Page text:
One of the Polestar 2’s major claim to fame is that it was the first to be powered by the Android Automotive OS, and that it can perform over-the-air updates to help improve the system, and vehicle. As an iPhone user, I wasn’t sure how nicely this Google-based system would work for me, and over a week, the short answer is okay, but not great – yet. When walking up to P2 and listening to a podcast, it quickly picked it up. With the fob in your pocket, there’s no Start button that needs pushing to wake up the car. But there’s no Apple CarPlay, and no matter what phone you use: no satellite radio stations, no AM radio, and not even digital versions of those AM stations, as in most other AM-less electric cars.
This latter would be a deal breaker for me – my $80k new luxury car doesn’t offer AM radio? Sports and local talk radio fans will be out of luck here, unless they can find them digitally on apps, which may not be as easily or quickly accessible, but at least may be static-free.
That may again be easier for Android than Apple users at the moment. Yes, there’s an iHeart Radio app integrated in the dash, just like on my iPhone, that has at least a few of those AM stations, but I couldn’t connect the accounts. It’s possible that’s because this was a U.S. vehicle tester or the vehicle app (or both); and there’s apparently a RadioCanada Player app available as well that offers others.
Free lifetime over-the-air updates have been a customer pleaser with Tesla, and Polestar will offer them as well, which will hopefully help fill these surprising infotainment gaps. It may also help with the occasionally finicky wireless phone charging I experienced, which is doubly important for phones that use the traditional USB connectors, as the Polestar comes with four modern USB-Cs (two per row) and a ‘cigarette lighter’ receptacle in the back.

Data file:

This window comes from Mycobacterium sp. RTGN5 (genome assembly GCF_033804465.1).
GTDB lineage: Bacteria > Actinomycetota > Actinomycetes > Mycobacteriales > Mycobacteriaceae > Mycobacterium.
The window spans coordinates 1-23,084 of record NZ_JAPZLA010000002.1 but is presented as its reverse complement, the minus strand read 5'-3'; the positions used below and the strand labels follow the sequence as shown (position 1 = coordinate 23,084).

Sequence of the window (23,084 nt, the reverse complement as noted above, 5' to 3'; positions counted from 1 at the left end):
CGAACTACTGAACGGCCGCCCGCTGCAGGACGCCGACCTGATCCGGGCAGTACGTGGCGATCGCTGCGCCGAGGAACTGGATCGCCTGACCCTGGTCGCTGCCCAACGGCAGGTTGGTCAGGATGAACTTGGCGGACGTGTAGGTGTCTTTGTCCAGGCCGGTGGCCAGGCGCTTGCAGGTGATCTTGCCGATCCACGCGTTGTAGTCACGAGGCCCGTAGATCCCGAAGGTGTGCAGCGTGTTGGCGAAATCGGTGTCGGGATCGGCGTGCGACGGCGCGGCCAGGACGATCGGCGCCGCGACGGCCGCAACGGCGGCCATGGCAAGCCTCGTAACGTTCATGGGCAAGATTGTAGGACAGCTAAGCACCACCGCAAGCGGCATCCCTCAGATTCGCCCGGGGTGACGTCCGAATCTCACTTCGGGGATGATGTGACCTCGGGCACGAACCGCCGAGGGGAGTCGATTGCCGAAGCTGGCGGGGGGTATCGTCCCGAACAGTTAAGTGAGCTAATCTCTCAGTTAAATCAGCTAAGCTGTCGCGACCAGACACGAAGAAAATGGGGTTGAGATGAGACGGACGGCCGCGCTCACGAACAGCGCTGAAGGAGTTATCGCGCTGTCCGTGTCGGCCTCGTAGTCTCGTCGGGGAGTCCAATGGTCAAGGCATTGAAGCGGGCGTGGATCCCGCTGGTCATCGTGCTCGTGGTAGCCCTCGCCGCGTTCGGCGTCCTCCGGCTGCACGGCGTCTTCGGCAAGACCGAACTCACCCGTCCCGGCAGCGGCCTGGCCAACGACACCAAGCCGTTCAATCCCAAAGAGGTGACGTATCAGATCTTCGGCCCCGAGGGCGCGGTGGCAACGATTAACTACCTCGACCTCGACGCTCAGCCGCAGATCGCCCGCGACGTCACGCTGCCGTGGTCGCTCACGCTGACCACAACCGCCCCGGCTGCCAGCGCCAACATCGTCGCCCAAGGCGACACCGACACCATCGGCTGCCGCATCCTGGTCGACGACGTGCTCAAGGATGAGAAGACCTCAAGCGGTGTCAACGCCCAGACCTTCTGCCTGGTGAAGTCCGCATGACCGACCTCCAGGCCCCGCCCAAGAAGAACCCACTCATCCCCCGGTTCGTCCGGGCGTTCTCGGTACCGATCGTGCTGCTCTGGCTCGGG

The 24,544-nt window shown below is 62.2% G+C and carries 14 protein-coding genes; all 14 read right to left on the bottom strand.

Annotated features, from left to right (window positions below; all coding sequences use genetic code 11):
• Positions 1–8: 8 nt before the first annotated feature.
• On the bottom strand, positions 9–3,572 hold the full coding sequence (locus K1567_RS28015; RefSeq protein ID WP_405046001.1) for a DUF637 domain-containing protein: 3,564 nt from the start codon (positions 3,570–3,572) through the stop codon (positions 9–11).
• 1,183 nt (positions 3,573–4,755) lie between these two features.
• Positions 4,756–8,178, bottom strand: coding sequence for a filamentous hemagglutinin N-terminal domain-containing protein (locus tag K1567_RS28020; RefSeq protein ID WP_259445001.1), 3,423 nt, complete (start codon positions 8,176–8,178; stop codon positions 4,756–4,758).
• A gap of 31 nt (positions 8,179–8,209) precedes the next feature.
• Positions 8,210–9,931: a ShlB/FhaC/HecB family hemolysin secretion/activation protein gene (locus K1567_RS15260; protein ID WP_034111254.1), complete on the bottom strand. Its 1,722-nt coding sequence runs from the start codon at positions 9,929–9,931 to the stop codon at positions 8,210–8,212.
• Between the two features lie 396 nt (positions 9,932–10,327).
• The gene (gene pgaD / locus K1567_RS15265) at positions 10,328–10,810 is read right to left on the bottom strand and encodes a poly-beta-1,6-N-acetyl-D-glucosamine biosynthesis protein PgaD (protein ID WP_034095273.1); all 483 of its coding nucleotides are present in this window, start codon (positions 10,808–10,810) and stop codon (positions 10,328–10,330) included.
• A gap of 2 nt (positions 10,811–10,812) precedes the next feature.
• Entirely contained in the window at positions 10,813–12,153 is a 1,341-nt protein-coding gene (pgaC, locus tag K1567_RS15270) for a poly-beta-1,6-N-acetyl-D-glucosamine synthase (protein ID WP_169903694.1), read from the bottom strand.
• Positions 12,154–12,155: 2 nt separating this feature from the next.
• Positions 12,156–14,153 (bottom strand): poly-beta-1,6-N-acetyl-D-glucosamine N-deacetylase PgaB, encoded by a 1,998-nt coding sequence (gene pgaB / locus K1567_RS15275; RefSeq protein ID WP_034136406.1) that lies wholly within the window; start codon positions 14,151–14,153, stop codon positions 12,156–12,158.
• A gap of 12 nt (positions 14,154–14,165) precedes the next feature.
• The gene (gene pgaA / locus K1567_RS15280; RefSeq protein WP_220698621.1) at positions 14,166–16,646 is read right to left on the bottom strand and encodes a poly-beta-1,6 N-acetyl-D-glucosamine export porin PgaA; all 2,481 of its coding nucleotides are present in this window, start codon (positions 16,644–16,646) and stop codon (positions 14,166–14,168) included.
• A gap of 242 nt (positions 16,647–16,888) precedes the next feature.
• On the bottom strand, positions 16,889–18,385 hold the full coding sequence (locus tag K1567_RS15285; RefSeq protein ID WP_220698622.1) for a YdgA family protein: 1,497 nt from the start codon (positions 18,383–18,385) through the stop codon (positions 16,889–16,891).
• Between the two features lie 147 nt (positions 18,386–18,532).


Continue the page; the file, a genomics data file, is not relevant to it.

From an EV perspective, the Polestar 2 ’s official range is 375 km, though once I filled it to its 100 per cent maximum, it predicted an estimated 410 km of range, or 400 with the auto climate control on (Polestar recommends 90 per cent to maximize battery life). Its 375 km official range estimate from the 78 kWh battery is closer to what the recommended 90 per cent charge will provide, with its notchback sedan body providing less frontal area and a more steeply sloped windshield that helps give it a surprising 40 km range edge over the Volvo XC40 Recharge’s official 335 km figure. New buyers will also benefit from a new heat pump that became available this spring, which can improve range up to 10 per cent, said Polestar, especially between five and 15 degrees Celsius. When on road trips or further from home, DC quick charging speeds are rated up to 150 kW, though if you’re a regular long-distance traveler, it’s clear that there are longer range and quicker charging EV options out there.
Speaking of the Polestar 2’s body, its hatchback rear opening is handy for loading large objects, but still looks more like a traditional three-box sedan. That opening is also a reminder of how much more practical a wagon version of this car could be, in fine Volvo tradition, though there is also more storage space up front in a semi-divided frunk.
But what impressed me most was the actual trunk’s folding shopping bag holder, which consisted of a panel that could be quickly raised to expose a series of integrated bungee cords, allowing drivers to quickly drop in shopping bags to prevent them and their contents from rolling around – and potentially down your driveway.
In the end, the Polestar 2 is a premium priced sports sedan in a market dominated by the Model 3, but soon to meet competition from the BMW i4 that will arrive in early 2022, both of which offer more power and range for a similar starting price for their top-line mid-$70k performance models. There are only three current Polestar Spaces (dealers) in Canada, but like the heat pump added recently and the upcoming lower priced versions, as well as the updated infotainment features promised for the Polestar 2, there may be more value to come for interested Polestar buyers.